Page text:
​Invokana & SGLT2 Inhibitors

Approved by the FDA in the Spring of 2013 and marketed heavily thereafter, Canagliflozin AKA Invokana is the first Sodium-Glucose Co-Transporter 2 Inhibitor and most recent drug class on the market to aid Type 2 Diabetics, specifically designed to lower glucose levels. Medical history, lifestyle, allergies, comorbidities, side effects and other drugs being taken are a few factors that depend on whether Invokana is a good match for a Type 2 Diabetic. Ideally Invokana would be prescribed to a patient that is overweight, has high blood pressure and needs glycemic control.

How SGLT2 Inhibitors Work

The idea behind prescribing SGLT2 Inhibitors is to lower blood sugar in adults with Type 2 Diabetes. SGLT2 is a protein that prevents the metabolizing of sugar (blocking 90% of sugar from reabsorbing) and uses the body’s emergency process to jettison excess sugar. Invokana is the ONLY type of Type 2 Diabetes drug that goes into an emergency mechanism to deal with excess sugar and the ONLY one to force the kidneys to deal with a process they are not equipped for or use to.

Subsequent Drugs (pill form):

  • Invokana (canagliflozin)
  • Invokamet (canagliflozin and metformin)
  • Farxiga (dapagliflozin)
  • Xigduo XR (dapagliflozin and metformin extended-release)
  • Jardiance (empagliflozin)
  • Glyxambi (empagliflozin and linagliptin)

Who’s Behind This Drug

  • Mitsubishi Tanabe Pharma Corp
    • Developed in collaboration with Johnson&Johnson
  • Janssen Pharmaceuticals
    • Acquired the licensing agreement with Tanabe for the rights to Invokana in North America, South America, Europe, Middle East, Africa, Australia, New Zealand and part of Asia
    • Wholly owned subsidiary of Johnson&Johnson
  • Johnson&Johnson
    • Developed with Mitsubishi

Benefits of Invokana:

  1. Lowers blood sugar and reduces levels of glycated hemoglobin in patients that cannot take Metformin
  2. Allows rapid weight loss since patients can pass up to 300 calories of sugar a day

Risks of Invokana:

  1. Renal or kidney failure
  2. Cardiovascular risks
  3. Neoplasia
  4. Breast and bladder cancer events
  5. Vaginal irritation and UTI’s in women
  6. Increased risk of bone fracture in elderly patients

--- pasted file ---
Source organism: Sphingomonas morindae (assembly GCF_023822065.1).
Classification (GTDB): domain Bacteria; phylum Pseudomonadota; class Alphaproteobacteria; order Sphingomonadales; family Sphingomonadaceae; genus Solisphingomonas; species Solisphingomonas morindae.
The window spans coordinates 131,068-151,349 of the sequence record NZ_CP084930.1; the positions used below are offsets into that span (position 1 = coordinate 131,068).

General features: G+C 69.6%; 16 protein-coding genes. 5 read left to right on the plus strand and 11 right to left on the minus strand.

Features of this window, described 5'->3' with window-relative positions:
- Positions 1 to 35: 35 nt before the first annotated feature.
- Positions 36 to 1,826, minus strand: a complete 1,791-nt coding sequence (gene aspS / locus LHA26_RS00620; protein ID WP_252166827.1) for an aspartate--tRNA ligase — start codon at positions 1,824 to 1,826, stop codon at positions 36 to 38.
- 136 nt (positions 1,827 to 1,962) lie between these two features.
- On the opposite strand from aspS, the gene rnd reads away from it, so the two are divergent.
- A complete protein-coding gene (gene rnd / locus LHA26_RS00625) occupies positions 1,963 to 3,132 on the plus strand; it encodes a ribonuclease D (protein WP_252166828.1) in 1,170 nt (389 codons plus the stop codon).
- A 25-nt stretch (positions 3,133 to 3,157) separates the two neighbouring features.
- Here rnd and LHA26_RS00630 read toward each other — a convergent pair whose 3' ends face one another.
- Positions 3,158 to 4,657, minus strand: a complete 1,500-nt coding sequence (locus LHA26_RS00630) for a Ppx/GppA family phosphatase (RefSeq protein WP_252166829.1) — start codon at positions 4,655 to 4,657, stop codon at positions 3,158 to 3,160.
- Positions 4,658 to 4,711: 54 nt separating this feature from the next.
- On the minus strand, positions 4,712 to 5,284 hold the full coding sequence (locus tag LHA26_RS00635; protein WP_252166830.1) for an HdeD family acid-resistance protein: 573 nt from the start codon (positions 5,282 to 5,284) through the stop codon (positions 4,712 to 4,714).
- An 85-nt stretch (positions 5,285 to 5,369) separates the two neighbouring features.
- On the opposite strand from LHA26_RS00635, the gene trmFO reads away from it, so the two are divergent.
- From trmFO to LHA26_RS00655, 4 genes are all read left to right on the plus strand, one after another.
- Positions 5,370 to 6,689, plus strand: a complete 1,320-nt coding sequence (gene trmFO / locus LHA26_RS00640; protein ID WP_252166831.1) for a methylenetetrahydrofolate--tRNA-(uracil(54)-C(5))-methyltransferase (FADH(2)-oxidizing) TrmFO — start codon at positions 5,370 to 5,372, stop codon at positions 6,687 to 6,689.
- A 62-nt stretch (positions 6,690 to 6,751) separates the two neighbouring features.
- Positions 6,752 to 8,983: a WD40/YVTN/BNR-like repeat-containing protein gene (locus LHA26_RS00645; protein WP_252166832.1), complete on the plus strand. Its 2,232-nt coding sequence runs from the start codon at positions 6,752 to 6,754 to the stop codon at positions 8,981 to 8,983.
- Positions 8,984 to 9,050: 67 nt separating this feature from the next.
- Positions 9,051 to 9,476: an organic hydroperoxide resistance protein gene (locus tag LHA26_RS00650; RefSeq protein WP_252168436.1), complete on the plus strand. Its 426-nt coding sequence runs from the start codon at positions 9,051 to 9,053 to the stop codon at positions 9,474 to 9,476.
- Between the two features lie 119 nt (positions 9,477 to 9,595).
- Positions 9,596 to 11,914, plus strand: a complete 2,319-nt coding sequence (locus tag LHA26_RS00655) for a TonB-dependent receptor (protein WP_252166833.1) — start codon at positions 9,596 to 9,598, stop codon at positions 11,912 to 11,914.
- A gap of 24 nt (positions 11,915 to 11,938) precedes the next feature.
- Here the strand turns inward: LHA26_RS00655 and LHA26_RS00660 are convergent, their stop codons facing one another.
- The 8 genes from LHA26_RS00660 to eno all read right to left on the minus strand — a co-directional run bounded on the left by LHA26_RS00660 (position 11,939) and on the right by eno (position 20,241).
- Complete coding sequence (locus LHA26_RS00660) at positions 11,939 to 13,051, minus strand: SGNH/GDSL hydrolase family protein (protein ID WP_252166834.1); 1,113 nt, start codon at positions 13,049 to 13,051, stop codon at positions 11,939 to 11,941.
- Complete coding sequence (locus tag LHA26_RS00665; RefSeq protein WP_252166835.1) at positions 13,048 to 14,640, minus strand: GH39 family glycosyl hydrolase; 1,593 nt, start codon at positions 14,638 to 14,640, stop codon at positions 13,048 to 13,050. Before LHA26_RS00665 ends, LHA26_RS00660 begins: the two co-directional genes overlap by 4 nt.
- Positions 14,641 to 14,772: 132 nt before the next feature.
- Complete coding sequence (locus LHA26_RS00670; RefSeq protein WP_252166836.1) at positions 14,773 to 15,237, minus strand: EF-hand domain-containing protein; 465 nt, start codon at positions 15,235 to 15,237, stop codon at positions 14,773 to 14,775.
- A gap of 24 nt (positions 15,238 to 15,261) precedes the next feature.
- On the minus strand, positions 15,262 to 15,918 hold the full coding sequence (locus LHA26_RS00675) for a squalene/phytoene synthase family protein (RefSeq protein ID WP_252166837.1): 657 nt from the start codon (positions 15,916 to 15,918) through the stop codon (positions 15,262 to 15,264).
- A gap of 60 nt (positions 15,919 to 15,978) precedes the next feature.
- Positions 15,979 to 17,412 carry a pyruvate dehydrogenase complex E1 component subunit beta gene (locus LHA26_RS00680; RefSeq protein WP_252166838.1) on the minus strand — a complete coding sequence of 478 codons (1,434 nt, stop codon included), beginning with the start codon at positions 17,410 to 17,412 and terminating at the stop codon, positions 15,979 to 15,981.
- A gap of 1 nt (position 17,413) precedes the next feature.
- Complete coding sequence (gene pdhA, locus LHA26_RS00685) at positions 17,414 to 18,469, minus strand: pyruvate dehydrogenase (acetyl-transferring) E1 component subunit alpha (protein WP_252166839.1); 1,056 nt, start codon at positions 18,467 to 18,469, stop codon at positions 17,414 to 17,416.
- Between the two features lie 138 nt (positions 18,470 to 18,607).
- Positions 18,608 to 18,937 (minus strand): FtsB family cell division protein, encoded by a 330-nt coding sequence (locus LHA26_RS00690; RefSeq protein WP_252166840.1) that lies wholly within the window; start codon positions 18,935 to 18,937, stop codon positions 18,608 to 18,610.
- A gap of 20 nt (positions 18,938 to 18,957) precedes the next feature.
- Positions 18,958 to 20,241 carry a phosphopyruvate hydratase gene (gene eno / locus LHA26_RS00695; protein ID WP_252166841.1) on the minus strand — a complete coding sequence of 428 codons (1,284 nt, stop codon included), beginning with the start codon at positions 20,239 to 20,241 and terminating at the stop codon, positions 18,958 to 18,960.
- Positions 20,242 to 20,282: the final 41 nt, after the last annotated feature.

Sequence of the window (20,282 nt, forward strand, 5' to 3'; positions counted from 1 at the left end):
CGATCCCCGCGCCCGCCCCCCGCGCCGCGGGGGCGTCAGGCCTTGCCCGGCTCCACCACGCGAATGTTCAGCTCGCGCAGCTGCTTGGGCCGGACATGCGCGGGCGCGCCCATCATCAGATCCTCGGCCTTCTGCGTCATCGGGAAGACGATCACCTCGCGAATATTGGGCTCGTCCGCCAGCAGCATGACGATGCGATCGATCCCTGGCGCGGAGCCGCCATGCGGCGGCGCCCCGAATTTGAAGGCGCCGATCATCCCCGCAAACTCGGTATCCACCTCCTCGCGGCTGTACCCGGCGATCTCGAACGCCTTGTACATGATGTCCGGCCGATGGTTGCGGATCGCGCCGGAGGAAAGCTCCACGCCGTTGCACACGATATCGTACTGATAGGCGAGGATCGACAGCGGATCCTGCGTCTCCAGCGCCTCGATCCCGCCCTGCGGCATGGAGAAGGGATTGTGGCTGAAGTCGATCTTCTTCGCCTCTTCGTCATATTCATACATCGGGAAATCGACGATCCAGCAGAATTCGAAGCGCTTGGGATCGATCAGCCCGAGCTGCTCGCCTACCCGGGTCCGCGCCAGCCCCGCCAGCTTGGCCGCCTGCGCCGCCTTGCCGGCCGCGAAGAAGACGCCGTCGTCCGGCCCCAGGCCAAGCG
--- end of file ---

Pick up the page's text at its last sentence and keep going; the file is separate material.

7. Ketoacidosis: On May 15th, 2014 the FDA issued a safety communication regarding a possible link between SGLT2 inhibitors and a potentially life-threatening condition known as ketoacidosis.

What is Ketoacidosis? When the body does not have enough insulin to use sugar for fuel, it breaks down fat instead. As fat breaks down, waste products called ketones build up in the blood and urine, which are poisonous at high concentrations. If left untreated, ketoacidosis can lead to fluid buildup in the brain, heart attack, kidney failure, and death.

The FDA Adverse Event Reporting System identified 20 cases of diabetic ketoacidosis requiring hospitalization from March 2013 to June 2014. These cases were not typical because patients had Type 2 Diabetes and their blood sugar levels measured normal. All patients in the database had been taking the SGLT2 inhibitor for an average of two weeks.

Symptoms of Ketoacidosis:

  • Abdominal pain
  • Confusion
  • Dry skin and mouth
  • Fatigue
  • Flushed face
  • Frequent urination or thirst
  • Fruity-smelling breath
  • Headache
  • Muscle stiffness or aches
  • Nausea and vomiting
  • Rapid breathing
  • Stomach pain

More Facts about Invokana:

  1. This drug is being used off-label as a weight loss medication
  2. Weight loss is caused by diabetic ketoacidosis where body cannibalizes itself to energize itself – It doesn’t metabolize the sugar, it excretes the sugar and blocks its re-absorption
  3. Taking this drug does nothing to promote insulin and may be insufficient to suppress the ketogenic processes – if this happens the patient now has diabetic Ketoacidosis
  4. While it promotes glucagon secretion into the blood, it decreases urinary excretion of ketones (diabetic ketoacidosis) meaning there is more sugar in the blood but without ability to excrete it
  5. A recent FDA Public Health Advisory revealed that the SGL2-inhibitor Invokana is associated with diabetic ketoacidosis in otherwise healthy patients
  6. Invokana advertises that it “works with your kidneys to help you lose sugar through the process of urination” but recent studies expose this misleading conception since part of the drugs design is to allow a high level of glucose to enter the kidneys
  7. Invokana uses the image of a heart in their marketing leading consumers to believe using the drug is good for the heart but there is zero evidence of any cardiovascular benefit using Invokana
  8. When asked if reviewers had safety concerns about Invokana’s cardiovascular risk, 8 voted Yes and 7 voted No
  9. FDA approved the drug but required completion of a cardiovascular outcomes study and 4 other post marketing trails, but they are not due until 2017
  10. While the label on Invokana does warn about “impairment in renal function” it does not warn about heart attack, stroke, renal failure or diabetic ketoacidosis
  11. Invokana knew how drug worked – knew all these side effects and went so far as to use the weight loss as a marketing ploy

Since the drugs are so new, more information from ongoing clinical trials will come to light in the years to follow. If some of the adverse event associations turn out to be significant, then the manufacturers of these drugs could be held liable for failing to conduct appropriate safety trials before releasing these medications to the public and for failing to warn patients of serious risks from their products’ use.